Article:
The press is making much of the academic qualifications of Greece's new finance minister, Yanis Varoufakis. His specialisation is economic game theory, which in this case might be described as 'the art of bargaining'. Good bargaining skills are, indeed, important. But there are also some basic realities that can't be altered by the skill of the bargainers.
The first of these is that Greece has more official debt than it can ever hope to pay back (175% of GDP). But there is no realistic prospect that this debt can be written off (or even written down to a manageable figure) in the current negotiations. The second basic fact is that all parties to the negotiation would rather Greece continue as part of the euro, because 'Grexit' would be a disruptive mess.
These basic realities should define the logic of the negotiation. First, the repayment should be pushed even further into the future and the interest burden should be trimmed. Second, there has to be a continuation of 'conditionality', the reform requirements that keep Greece's 'feet to the fire'. But this has to be calibrated to the needs of economic growth, not as a punishment for debt recalcitrance.
To settle the details around these basic realities and the semantics of any agreement, a bargaining 'game of chicken' is underway. This is where game theory might be relevant. The negotiator who is most willing to go to the edge is likely to get the best deal on the details. But there is a chance that he will take the negotiations over the edge, leaving him with the blame for ending up where no one wants to go. [fold]
Politics provides the dynamic energy for this game of chicken. New Greek Prime Minister Alexis Tsipras has promised his electorate that he would get a fundamental resolution of the debt, not a simple extension. He promised, too, that the fiscal stranglehold will be eased.
The current negotiations might be seen as the preliminary rounds, with each contestant feeling the other side out for weaknesses. But at some stage soon both sides need to acknowledge that there is room for a satisfactory outcome short of Grexit.
The Greeks need to understand that they can't take the terms of their electoral victory as the immutable basis for renegotiation. One of the required skills of successful politicians is knowing how to get away with breaking electoral promises. For their part, those European countries (like Norway Finland) that focus on the sanctity of debt should understand that this debt is not worth anything like its face value. If the negotiations do go over the edge, the creditors won't get much back.
When the parties get down to the detail, they will find numerous embellishments which both sides can count as 'wins'.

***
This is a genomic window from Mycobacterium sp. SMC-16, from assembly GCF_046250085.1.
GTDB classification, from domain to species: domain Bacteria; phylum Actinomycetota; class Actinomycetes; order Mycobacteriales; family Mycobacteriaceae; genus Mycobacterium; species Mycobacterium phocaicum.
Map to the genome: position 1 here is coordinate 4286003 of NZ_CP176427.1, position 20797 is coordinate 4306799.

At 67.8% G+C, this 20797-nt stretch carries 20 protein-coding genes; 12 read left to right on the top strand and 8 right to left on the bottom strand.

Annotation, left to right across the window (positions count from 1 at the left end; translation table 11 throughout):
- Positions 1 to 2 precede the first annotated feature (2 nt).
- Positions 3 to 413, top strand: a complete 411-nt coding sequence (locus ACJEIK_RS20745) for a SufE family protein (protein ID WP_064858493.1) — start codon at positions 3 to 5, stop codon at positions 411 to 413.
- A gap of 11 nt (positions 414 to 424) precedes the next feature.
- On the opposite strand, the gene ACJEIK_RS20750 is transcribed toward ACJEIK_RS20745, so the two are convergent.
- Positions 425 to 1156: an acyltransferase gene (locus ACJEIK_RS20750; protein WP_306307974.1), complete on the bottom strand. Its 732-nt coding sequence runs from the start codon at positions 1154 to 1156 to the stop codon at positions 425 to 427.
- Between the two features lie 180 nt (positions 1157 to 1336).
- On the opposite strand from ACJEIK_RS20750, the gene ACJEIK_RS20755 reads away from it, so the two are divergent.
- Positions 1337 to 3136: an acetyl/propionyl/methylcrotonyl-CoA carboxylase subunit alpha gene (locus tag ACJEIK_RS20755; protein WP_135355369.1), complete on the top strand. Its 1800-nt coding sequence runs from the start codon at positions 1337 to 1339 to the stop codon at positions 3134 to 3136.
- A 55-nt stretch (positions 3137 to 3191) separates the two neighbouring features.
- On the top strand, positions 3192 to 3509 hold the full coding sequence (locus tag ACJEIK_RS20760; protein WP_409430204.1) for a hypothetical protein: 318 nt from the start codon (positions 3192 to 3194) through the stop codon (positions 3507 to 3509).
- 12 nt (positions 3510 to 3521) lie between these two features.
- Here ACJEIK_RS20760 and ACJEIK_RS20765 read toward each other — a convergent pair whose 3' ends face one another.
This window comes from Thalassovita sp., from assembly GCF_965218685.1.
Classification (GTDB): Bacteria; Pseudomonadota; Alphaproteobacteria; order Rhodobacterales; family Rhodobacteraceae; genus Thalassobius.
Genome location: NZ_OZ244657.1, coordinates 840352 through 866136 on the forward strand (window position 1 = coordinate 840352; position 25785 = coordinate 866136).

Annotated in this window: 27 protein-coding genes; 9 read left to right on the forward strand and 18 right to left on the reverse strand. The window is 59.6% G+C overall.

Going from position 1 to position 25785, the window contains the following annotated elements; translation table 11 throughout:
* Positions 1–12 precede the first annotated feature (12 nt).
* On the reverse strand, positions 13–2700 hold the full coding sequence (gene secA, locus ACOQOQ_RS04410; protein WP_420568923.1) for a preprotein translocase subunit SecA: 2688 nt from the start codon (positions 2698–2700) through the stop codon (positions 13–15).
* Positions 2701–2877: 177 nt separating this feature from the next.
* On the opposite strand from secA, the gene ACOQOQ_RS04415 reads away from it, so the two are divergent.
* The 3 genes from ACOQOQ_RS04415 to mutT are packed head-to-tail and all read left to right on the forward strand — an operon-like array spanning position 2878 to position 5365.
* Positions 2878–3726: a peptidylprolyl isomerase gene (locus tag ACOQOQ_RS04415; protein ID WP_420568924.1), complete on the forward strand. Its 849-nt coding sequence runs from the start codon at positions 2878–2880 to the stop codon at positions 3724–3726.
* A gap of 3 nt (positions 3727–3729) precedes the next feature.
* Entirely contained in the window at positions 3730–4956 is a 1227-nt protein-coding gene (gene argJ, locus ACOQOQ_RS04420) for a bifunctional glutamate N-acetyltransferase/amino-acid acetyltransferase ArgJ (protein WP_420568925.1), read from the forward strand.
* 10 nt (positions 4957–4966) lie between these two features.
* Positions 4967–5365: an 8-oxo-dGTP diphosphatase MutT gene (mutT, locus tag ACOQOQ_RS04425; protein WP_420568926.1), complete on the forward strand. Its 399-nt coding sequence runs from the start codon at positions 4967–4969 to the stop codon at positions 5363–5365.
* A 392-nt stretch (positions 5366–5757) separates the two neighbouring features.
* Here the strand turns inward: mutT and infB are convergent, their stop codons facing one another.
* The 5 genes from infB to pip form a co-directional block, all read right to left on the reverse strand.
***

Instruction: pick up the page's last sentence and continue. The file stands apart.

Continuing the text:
First, the debt extension. Even though there is no chance of a definitive solution, several important improvements could be made. The interest burden could be trimmed (it is already quite manageable, at around 2% of GDP). This might best be done by the Europeans taking over the IMF share of the debt, replacing it with the cheaper lending which the European Financial Stability Facility provides. This would make amends for the way the Europeans conned and ramrodded the Fund into providing its share (12% of total debt) in the 2010 rescue, totally contrary to the Fund's sensible principle that it shouldn't lend when there is no good prospect of being repaid. And when the debt is written off at some later stage, it will also address the awkward fact that another sound IMF principle will have been transgressed: that the Fund's lending, provided in the midst of a crisis, should have priority over all other creditors.
It would also have a big cosmetic presentation benefit for the Greeks: the overbearing troika (IMF, European Central Bank and European Commission) would be disbanded, to be replaced by a single task-master.
How tough should the reform conditionality be? The current debate needs to be shifted to a more realistic level. A healthy and growing Greek economy would be the best outcome not just for the Greeks, but for the other Europeans who will get more back when the debt eventually comes to be trimmed to a manageable size.
So the central question is: what fiscal stance will maximise Greek growth over the next decade or so? There will be no clear-cut answer, but at least we won't waste too much time wishing that the Greeks were as stoic as the Latvians, who cut their budget deficit by 8% of GDP in a single year. There will be many detailed instances where the external pressure will actually help the Greek administration do the things it knows it has to do, but which are fiercely opposed by domestic vested interests.
When it comes time to package whatever agreement is reached, a pretty good story can be told of the Greek reform process (see these six graphs). The missing part of the narrative so far is an economic recovery. The Greek basic budget (ie. excluding interest) is now in surplus thanks to painful cuts. Now to get on with the harder structural reforms, such as selling some government assets.
Photo courtesy of Flickr user Day Donaldson.